Men’s Health Checklist


What Men Should Do in Their 20s and 30s

A smiling man wearing a hat.

Vaccinations

  • Flu shot, every year.
  • Tetanus booster, every 10 years.
  • Whooping cough vaccine (Tdap booster) unless you’re certain you had one as a preteen or teenager.
  • Human papillomavirus (HPV) vaccine, if you’re younger than 21 and haven’t received it yet, or if you’re younger than 26 and have sex with men.

Screening Tests

  • Sexually transmitted disease: If you’re sexually active and have sex with men, get screened at least once a year for chlamydia, gonorrhea, and syphilis. And all men should get tested for HIV at least once. According to the CDC, everyone between ages 13 and 64 should be tested during their lifetime. (If you have certain risk factors, you’ll need additional screenings.)
  • Blood pressure: Have it checked at least once every two years.
  • Cholesterol: Have your cholesterol tested every four to six years, depending on results. If you have heart disease or diabetes, a family history of heart disease, or other cardiac risk factors, you may need to do this more often.
  • Type 2 diabetes: If you’re overweight or obese and have one or more other risk factors, such as a family history of diabetes or high blood pressure or cholesterol, have a blood test every three years, depending on results.

Review With Your Doctor

  • Sexual history and condom use.
  • Diet, exercise, and sleep habits.
  • Smoking, alcohol consumption, and any other substance-use habits.

Men’s Health Tips

Early adulthood is an ideal time to develop an ongoing working relationship with a family or primary care doctor, Meigs says. That way, you’ll have someone you trust—and who is familiar with your lifestyle and health history—to talk to about any health concerns.

That’s important when it comes to diseases that may be uncomfortable to discuss or that don’t get regularly screened for, such as testicular cancer, Meigs says. In this case, for example, some men might ignore symptoms, and the USPSTF recommends against regular screening for the cancer because it is relatively rare and has a high survival rate.

Still, testicular cancer is the most common cancer among men ages 15 to 34. If you discover a lump or have pain in a testicle, it’s important to tell your doctor.

And while the CDC’s baseline recommendations for yearly STD screenings are directed mainly at women and at men who have sex with men, Ana Fadich, M.P.H., vice president of the nonprofit health education group Men’s Health Network, says all men should consider STD testing any time they change sexual partners.

Men will need to request this screening at the doctor’s office, Fadich says, because there’s no men’s health equivalent of the well-woman visit, in which STD screenings are routine.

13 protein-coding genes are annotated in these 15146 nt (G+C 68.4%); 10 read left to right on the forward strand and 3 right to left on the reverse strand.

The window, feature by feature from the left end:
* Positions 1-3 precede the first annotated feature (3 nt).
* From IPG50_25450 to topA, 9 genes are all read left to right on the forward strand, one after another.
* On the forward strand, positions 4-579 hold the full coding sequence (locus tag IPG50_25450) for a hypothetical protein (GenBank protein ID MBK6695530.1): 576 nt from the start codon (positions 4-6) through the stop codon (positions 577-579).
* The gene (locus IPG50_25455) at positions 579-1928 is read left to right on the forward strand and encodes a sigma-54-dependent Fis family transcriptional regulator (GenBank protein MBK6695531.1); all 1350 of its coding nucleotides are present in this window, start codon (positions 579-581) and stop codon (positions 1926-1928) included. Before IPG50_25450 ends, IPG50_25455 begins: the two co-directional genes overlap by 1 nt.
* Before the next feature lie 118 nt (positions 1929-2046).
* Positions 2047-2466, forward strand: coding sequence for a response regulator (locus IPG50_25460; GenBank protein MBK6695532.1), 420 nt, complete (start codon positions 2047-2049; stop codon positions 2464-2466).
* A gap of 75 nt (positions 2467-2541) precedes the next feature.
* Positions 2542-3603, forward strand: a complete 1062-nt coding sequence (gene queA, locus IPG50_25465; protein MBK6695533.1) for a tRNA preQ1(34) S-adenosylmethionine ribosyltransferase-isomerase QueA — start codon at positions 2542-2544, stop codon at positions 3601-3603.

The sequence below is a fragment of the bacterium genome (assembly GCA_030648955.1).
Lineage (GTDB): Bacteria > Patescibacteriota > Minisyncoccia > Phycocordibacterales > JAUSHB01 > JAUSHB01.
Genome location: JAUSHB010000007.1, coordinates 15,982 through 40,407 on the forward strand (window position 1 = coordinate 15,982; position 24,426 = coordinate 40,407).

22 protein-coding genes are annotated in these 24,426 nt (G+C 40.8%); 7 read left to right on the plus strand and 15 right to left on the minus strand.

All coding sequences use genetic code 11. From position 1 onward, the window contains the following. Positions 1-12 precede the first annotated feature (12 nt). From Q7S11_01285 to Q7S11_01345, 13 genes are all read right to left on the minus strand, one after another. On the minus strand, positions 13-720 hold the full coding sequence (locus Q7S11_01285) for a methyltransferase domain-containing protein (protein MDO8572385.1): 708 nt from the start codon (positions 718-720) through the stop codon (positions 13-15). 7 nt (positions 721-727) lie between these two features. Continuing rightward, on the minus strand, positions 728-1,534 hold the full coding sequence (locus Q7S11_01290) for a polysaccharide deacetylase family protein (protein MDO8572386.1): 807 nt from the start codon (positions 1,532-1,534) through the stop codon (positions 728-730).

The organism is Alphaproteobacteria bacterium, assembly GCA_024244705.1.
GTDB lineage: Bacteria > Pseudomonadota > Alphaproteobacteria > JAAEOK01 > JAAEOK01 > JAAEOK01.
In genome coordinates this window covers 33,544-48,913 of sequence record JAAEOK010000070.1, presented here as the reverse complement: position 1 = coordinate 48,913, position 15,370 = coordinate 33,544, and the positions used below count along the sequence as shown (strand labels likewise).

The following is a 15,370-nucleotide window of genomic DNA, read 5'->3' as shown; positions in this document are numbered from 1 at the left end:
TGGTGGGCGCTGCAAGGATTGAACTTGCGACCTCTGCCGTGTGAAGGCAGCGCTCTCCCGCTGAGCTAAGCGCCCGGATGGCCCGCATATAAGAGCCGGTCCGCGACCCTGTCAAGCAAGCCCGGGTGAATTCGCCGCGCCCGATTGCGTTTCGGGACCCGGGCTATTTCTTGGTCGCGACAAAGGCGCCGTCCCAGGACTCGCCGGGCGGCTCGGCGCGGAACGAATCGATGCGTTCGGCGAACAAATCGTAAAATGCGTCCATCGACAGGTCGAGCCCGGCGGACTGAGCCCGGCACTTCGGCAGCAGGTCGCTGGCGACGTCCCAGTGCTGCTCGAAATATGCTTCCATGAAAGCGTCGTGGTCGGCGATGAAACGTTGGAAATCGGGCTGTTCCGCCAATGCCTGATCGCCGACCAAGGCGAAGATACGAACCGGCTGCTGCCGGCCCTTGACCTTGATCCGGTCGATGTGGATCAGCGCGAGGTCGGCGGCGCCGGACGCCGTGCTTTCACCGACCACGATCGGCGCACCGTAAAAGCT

What Men Should Do in Their 40s and 50s

A man riding a bicycle.

Vaccinations

  • Flu shot, every year.
  • Tetanus booster, every 10 years.
  • Shingrix (shingles) vaccine at age 50.

Screening Tests

  • Sexually transmitted disease: If you’re sexually active and have sex with men, get screened at least once a year for chlamydia, gonorrhea, and syphilis.
  • Blood pressure: Have it checked at least once every two years.
  • Cholesterol: Continue blood tests for cholesterol every four to six years, depending on risk factors and results. After 40, your doctor will use an equation to assess your 10-year risk for heart disease.
  • Type 2 diabetes: If you’re overweight or obese and have one or more other risk factors, such as a family history of diabetes or high blood pressure or cholesterol, have a blood test every three years, depending on results. Otherwise, get tested at age 45.
  • Colorectal cancer: At age 45, talk to your doctor about when to begin screening for colon cancer; most people can start screening at age 50, though controversial new guidelines from the American Cancer Society suggest that men consider starting at age 45. A colonoscopy every 10 years, a stool test every year, and a few other screening options are available. Ask your doctor which one may be best for you.
  • Prostate cancer: Regular prostate specific antigen (PSA) tests, which may detect prostate cancer, might not be necessary. Be sure to talk to your doctor about the risks and benefits of the test. If you’re concerned about prostate cancer, talk with your doctor at 55 or earlier about whether you’re at increased risk.

Review With Your Doctor

  • Sexual history and condom use.
  • Diet, exercise, and sleep habits.
  • Smoking, alcohol consumption, and any other substance-use habits.

Men’s Health Tips

During these years, your cardiovascular risk factors, such as high blood pressure and weight gain, might rise, Meigs says. (For more on your cardiovascular risk, see our recent report here.)

And because metabolism naturally slows with age, he says, it’s especially important for men in this age group to stay active and keep up with good eating habits. That will help you maintain a healthy weight and reduce heart disease risks.

When it comes to prostate cancer screening, “That requires a conversation with your doctor,” Meigs says. In May 2018 the USPSTF updated its guidelines, and experts differ on whether men should be routinely checked for signs of the cancer using a PSA test. The USPSTF does not recommend this blood test unless men request it, after first hearing about the potential benefits and risks of being tested.

Talk with your doctor about your personal risk profile for prostate cancer; people who have a family history of prostate cancer or are African American or of African descent might be at higher risk.